Impugning the evidence behind proven HIV prevention strategies is a well documented recent practice of the U.S. government. Since 2000, the U.S. government has censored or distorted factual information about the effectiveness of condoms against sexually transmitted HIV. This has included altering fact sheets on condoms on the websites of the U.S. Centers for Disease Control and Prevention (CDC) and the Agency for International Development (USAID) and appointing opponents of condoms to high-level policy positions.16 The U.S. government has also invested millions of dollars in unproven “abstinence-only” education programs while failing to highlight extensive evidence of their ineffectiveness and potential harms.17 Recent attacks on harm reduction programs for injection drug use bear a striking resemblance to these attacks on condoms and comprehensive sex education. While no one disagrees with abstinence from sex and/or drugs as an HIV prevention strategy, promoting abstinence should not come at the cost of suppressing other methods that are proven to better safeguard health and life.
Conclusion and Recommendations
Restricting access to proven HIV prevention strategies, or censoring or distorting factual information about their effectiveness, is not only poor public health policy, but also an impediment to the realization of the human right to seek and impart information of all kinds, the right to the highest attainable standard of health, and the right of life. Human Rights Watch accordingly recommends:
• That the U.S. government publicly reaffirm the evidence-base behind harm reduction strategies for HIV prevention, as established in its own government-funded studies;
• That the U.S. government withhold funding from programs that censor or distort information about the evidence behind harm reduction, including needle exchange, and redirect funding to proven strategies;
• That the U.S. government lift the ban on using federal funds for needle exchange programs; and
• That state and local governments lift all legal restrictions on harm reduction programs, including restrictions on needle exchange, and prohibit enforcement of “drug paraphernalia” laws against persons in possession of syringes for the purpose of disease prevention.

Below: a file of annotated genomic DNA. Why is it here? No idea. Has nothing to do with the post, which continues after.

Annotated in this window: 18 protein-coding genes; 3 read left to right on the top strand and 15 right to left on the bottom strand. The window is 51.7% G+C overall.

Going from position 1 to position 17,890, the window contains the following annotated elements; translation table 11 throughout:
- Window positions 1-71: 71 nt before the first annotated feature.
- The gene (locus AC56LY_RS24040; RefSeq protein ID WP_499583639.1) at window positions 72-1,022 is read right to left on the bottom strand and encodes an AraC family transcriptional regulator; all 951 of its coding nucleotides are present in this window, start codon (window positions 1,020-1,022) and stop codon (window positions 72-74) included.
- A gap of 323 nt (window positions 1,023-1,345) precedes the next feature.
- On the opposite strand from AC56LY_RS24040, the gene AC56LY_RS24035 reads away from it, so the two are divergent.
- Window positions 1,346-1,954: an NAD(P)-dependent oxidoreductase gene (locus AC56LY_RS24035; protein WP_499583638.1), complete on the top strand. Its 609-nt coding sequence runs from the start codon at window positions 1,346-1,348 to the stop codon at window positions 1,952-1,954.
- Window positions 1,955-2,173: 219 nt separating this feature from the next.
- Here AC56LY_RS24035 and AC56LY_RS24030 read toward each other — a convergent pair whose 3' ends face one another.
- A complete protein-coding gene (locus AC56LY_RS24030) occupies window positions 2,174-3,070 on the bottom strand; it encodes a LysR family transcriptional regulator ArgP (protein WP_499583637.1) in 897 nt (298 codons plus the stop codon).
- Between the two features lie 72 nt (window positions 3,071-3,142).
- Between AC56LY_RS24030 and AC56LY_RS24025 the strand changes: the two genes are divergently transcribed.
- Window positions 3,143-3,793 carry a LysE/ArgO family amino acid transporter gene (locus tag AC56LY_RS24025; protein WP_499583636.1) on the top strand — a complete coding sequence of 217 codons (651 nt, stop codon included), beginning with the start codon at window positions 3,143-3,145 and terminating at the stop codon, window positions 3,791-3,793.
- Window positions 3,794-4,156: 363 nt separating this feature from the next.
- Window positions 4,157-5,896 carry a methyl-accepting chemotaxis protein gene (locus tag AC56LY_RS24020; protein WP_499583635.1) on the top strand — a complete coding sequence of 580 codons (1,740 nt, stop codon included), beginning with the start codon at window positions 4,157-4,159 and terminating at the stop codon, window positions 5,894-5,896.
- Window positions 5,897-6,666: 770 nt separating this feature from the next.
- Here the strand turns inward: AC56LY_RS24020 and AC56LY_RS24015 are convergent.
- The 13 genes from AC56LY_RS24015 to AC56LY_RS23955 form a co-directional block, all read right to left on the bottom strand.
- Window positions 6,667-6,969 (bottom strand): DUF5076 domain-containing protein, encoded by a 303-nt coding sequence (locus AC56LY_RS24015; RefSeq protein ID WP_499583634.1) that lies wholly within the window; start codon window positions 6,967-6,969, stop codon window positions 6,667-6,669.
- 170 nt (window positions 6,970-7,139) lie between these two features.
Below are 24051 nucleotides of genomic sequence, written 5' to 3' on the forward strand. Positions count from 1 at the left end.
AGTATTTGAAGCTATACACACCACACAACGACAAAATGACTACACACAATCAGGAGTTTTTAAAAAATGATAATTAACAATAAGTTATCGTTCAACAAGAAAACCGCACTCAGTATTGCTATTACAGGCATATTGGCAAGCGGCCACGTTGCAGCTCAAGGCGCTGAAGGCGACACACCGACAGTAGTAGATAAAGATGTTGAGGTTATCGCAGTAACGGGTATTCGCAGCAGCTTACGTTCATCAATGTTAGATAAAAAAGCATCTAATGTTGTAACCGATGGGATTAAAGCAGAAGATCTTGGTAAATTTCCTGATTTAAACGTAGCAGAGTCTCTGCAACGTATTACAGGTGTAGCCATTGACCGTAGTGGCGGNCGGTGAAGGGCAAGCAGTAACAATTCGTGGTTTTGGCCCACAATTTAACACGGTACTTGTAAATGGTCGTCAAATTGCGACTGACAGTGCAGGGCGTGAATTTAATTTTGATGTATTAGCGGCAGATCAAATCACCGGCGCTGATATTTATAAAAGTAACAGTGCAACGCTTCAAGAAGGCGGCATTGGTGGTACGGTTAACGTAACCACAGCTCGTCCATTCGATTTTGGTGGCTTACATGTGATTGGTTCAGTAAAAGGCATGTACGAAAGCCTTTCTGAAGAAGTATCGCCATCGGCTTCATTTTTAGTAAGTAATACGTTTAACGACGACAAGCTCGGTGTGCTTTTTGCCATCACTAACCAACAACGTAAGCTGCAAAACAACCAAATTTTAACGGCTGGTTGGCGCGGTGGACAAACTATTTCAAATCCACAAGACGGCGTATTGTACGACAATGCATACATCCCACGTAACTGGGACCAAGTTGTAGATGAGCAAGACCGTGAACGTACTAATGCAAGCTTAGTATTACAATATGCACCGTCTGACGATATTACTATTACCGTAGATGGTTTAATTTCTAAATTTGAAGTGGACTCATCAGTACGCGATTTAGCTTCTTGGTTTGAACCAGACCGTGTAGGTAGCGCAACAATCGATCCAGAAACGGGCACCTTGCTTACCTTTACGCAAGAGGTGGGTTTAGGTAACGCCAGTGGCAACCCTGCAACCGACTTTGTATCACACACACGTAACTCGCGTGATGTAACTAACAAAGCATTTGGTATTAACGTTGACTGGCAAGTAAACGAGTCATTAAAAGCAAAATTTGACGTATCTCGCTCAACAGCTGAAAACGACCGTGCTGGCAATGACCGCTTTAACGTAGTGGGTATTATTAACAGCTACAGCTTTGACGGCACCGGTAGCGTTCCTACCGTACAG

Reports cited in this testimony
“Not Enough Graves: The War on Drugs, HIV/AIDS, and Violations of Human Rights in Thailand”
“Lessons Not Learned: Human Rights Abuses and HIV/AIDS in the Russian Federation”
April 2004: http://hrw.org/reports/2004/russia0404/
“Injecting Reason: Human Rights and HIV Prevention for Injection Drug Users; California: A Case Study”
September 2003: http://www.hrw.org/reports/2003/usa0903/
“Locked Doors: the Human Rights of People Living with HIV/AIDS in China”
September 2003: http://www.hrw.org/reports/2003/china0803/
 UNAIDS and WHO, AIDS Epidemic Update (UNAIDS/02.58E), December 2002, p. 12; UNAIDS and WHO, AIDS Epidemic Update (UNAIDS/01.74E), December 2001, p. 6.
 Wolfe and Malinowska-Sempruch, Illicit Drug Policies and the Global HIV Epidemic, pp. 3, 15; Human Rights Watch, Locked Doors: The Human Rights of People Living with AIDS in China, vo. 15, no. 7(C), September 2003.
 Open Society Institute, Drugs, AIDS and Harm Reduction: How to Slow the HIV Epidemic in Eastern Europe and the Former Soviet Union (New York: Open Society Institute International Harm Reduction Development, 2001); Central and Eastern Europe Harm Reduction Network (CEEHRN), Injecting Drug Users, HIV/AIDS Treatment and Primary Care in Central and Eastern Europe and the Former Soviet Union (report of a survey), July 2002, p. 24.
 See, e.g., Human Rights Watch, Fanning the Flames: How Human Rights Abuses are Fueling the AIDS Epidemic in Kazakhstan, vol. 15, no. 4(D), June 2003; Human Rights Watch, Ravaging the Vulnerable: Abuses Against Persons at High Risk of HIV Infection in Bangladesh, vol. 15, no. 6(C), August 2003; Human Rights Watch, Locked Doors; Human Rights Watch, Lessons Not Learned: Human Rights Abuses and HIV/AIDS in the Russian Federation, vol. 16, no. 5(D), April 2004; Human Rights Watch, Thailand: Not Enough Graves: The War on Drugs, HIV/AIDS, and Violations of Human Rights (vol. 16, no. 8(C), July 2004); Daniel Wolfe and Kasia Malinowska Sempruch, Illicit Drug Policies and the Global HIV Epidemic: Effects of UN and National Government Approaches (New York: Open Society Institute International Harm Reduction Development Program, 2004).
 See, e.g., Human Rights Watch, Not Enough Graves.
 Committee on Economic, Social and Cultural Rights, “General Comment No. 14: The right to the highest attainable standard of health,” November 8, 2000, paras. 8, 16, 33, 50. The Committee on Economic, Social and Cultural Rights is the U.N. body responsible for monitoring States Parties compliance with the International Covenant on Economic, Social and Cultural Rights.
 See most recently, World Health Organization, Effectiveness of Sterile Needle and Syringe Programming in Reducing HIV/AIDS Among Injecting Drug Users (Evidence for Action Technical Series, 2004).